Comments about online commenting

Do you write comments online? Commenting is available all over the Web. It’s a great feature, but there are some things that can hold people back from using it.

In usability studies, I’ve seen people hesitate about writing comments for many reasons. (Even so, I hope you comment about your experiences, below.)

Example of a commenting UI

Example of the commenting UI in this blog

Social factors affecting posting & comments

People are concerned about what others will think of them. Unless you’re really sure of your point, questioning someone online, especially an expert, can seem scary. I’ve heard participants say that in usability studies.

In his book Design to Thrive: Creating Social Networks and Online Communities, Tharon W. Howard writes:

Because people don’t want to damage their reputation or their professional status in the community, they won’t post unless they’re fairly sure that their contribution will be received as a contribution and will not open them up to critique.

He suggests demonstrating “how [members] can ask questions productively” and in general, creating a safe and comfortable environment.

Anonymity and rude comments

Anonymity can make people more comfortable about posting comments, but if my local newspaper’s site is any indication, it encourages some people to be rude. A recent usability participant talked about that:

Online, people everywhere are willing to insult people’s mothers at the drop of the hat. Anonymity leads to people saying a lot of things.

On the NPR program, Science Friday, Dominique Brossard, lead author of a paper in the journal Science (“Science, New Media and the Public”) said that negative comments even affect how others interpret the main discussion:

So basically just being exposed to rude comments, even if the content of the comments themselves was the same, made people react differently to the content of the story. So the question is therefore: What do we do to encourage better understanding? … And then we should discuss what does it mean to have a civil discussion online.

Systems like Facebook and LinkedIn certainly allow people to comment on their own lives and other people’s posts, and they’re obviously popular. It may feel safer in those systems because you only sign up if you want to do it, and you have a controlled audience (depending on how well you understand and use your privacy settings).

UI issues in commenting

The commenting UI itself sometimes gets in the way, as I saw in a usability study awhile ago. The commenting form might appear at the top or bottom of the article. It’s not useful at the top, because you haven’t read anything yet. You might not get to the bottom to see the form there if you don’t read the whole article. And if you print the article to read, there’s no easy way to post a comment. Having a link float on the page so it’s always visible might be helpful but requires careful testing to see how people react to something that keeps moving.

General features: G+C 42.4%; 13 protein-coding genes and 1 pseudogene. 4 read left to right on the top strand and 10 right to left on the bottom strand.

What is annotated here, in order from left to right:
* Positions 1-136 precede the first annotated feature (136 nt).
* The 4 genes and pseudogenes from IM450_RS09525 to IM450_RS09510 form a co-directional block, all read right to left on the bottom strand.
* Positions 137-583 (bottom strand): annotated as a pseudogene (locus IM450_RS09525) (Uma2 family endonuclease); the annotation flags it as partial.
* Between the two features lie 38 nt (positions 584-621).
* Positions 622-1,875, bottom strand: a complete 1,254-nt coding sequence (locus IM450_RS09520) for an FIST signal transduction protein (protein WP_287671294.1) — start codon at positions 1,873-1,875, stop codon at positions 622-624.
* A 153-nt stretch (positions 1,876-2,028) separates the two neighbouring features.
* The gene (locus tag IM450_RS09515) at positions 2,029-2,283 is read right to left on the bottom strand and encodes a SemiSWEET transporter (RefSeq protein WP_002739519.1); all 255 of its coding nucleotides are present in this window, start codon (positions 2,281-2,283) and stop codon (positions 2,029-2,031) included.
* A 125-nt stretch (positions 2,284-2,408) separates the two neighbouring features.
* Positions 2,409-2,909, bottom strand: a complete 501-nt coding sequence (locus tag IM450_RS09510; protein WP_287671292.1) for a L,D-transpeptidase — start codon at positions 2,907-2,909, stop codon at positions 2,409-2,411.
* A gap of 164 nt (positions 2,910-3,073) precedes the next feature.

In a system with a lot of topics (whether they’re courses, articles or products), many items may have few or no comments at all. That may make them look unpopular. Seeding a discussion, by having a staff member or the author post the first comment or question might help it look less like a vacant lot and more like a conversation.

Creating a sense of community

I belong to a professional email list that is for members only. That restriction is useful; it’s one of the things that the moderators do to make people comfortable. Even though most of us will never meet, we have a definite sense of community from having helped each other on topics of mutual interest.

In one recent study, a man indicated that he writes comments in an online course’s discussion area. When I asked for details, it turned out that he hadn’t written anything at all. He was really talking about what he might do, not what he actually does. (That’s why it’s important to not simply accept what people say in customer research and usability studies.) He prefers to talk with friends who also take the class; it seemed that he was just more comfortable with people he knows.

Your turn…

…In what situations do you post comments, if any? What makes you nervous or comfortable about doing it? Should we moderate comments, or let anyone say anything? Is it different if it’s social or professional? And don’t worry – I moderate the comments here and won’t let anyone be rude.

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2 Responses to Comments about online commenting

  1. ccheskey says:

    As a blogger and blog reader, I comment a lot on my own blog (in response to reader’s questions) and on other’s. One big hurdle that I run into on other’s blogs that stops me from commenting is the captcha. I want to dash off my thoughts and move on to reading the next post. When I see that little captcha word (or lately two words!) I need to enter, I’m immediately turned off. It’s a hurdle I don’t have the time/energy for! If I can’t quickly and easily dash off my thoughts and move on to the next post, I won’t comment at all. And yes, seeing few or no comments (where my comment will get too much attention) or seeing too many (where my voice will get lost in the crowd) is also a deterrent.

    • Hal Shubin says:

      Good point. I’ve heard from security people that captchas aren’t very effective anyway. And as you say, they’re just another hurdle. Have you seen one replacement for captchas, where it’s a question like “How much is 2+7?”. That also requires a human to interpret, but it’s easier to read.

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